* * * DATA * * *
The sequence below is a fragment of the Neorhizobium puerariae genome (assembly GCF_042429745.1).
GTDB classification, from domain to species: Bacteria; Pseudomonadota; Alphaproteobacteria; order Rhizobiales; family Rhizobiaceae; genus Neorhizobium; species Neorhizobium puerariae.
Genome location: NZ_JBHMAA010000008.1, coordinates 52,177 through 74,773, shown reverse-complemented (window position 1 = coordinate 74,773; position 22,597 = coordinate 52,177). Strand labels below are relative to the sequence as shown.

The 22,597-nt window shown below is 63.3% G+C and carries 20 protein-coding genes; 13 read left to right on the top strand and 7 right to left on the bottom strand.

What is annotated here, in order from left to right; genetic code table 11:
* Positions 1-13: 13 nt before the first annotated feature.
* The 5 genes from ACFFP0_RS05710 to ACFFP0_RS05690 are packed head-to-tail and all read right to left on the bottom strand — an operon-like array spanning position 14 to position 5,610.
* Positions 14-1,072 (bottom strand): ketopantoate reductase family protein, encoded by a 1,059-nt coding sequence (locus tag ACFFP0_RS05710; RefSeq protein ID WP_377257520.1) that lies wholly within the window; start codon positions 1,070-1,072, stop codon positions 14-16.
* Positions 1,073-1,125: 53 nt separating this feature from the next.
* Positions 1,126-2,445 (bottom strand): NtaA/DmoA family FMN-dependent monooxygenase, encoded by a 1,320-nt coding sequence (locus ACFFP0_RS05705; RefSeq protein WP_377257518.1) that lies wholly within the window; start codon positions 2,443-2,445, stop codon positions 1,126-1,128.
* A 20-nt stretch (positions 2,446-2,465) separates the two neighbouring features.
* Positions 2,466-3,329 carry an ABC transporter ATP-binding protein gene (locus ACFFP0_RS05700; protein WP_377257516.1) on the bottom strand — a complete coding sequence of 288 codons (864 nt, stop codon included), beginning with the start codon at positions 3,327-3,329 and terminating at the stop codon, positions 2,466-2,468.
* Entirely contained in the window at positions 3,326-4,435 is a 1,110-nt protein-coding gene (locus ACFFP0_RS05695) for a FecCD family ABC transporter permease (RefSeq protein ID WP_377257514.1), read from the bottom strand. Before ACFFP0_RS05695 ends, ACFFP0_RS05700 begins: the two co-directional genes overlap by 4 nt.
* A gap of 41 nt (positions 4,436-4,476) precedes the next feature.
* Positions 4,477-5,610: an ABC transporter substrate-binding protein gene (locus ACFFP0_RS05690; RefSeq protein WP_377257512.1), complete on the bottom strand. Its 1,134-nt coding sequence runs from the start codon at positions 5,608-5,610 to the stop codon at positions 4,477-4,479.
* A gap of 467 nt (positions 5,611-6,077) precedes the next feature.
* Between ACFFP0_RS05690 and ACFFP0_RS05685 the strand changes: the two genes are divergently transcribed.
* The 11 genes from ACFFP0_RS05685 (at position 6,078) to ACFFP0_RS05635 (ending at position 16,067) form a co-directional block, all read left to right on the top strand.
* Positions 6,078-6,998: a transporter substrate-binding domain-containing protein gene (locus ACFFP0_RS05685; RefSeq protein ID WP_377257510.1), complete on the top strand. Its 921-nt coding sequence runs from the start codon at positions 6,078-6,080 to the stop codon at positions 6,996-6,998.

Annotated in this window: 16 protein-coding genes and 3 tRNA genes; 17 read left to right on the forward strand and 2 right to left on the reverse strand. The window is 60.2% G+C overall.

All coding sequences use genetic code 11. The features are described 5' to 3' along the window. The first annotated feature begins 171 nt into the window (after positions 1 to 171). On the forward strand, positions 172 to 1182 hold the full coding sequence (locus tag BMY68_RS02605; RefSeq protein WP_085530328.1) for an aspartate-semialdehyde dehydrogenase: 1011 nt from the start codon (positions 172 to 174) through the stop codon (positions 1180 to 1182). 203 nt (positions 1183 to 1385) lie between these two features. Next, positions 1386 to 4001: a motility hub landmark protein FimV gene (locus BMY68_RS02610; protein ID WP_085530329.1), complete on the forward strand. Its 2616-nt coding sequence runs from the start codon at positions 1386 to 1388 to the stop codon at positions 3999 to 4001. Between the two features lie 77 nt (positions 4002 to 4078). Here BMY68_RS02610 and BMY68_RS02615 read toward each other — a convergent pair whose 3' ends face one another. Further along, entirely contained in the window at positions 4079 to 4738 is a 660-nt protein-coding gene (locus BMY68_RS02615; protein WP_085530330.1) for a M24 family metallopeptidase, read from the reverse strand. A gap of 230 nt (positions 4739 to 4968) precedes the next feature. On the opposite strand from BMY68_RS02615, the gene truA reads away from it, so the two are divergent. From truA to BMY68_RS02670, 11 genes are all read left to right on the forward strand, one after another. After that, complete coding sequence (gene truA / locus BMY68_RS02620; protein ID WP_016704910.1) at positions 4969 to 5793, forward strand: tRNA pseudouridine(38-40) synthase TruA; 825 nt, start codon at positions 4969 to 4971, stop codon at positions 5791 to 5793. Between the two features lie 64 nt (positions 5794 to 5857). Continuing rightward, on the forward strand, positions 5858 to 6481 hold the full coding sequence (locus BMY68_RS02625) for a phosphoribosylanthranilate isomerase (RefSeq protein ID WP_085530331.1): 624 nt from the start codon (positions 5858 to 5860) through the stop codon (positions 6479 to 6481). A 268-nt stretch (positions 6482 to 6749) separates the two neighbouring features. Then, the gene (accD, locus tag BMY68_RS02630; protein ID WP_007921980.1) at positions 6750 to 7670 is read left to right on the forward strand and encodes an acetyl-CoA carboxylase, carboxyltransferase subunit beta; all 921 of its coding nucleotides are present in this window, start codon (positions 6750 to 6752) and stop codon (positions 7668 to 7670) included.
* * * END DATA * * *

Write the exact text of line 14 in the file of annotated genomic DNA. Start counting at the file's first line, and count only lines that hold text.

* A gap of 41 nt (positions 4,436-4,476) precedes the next feature.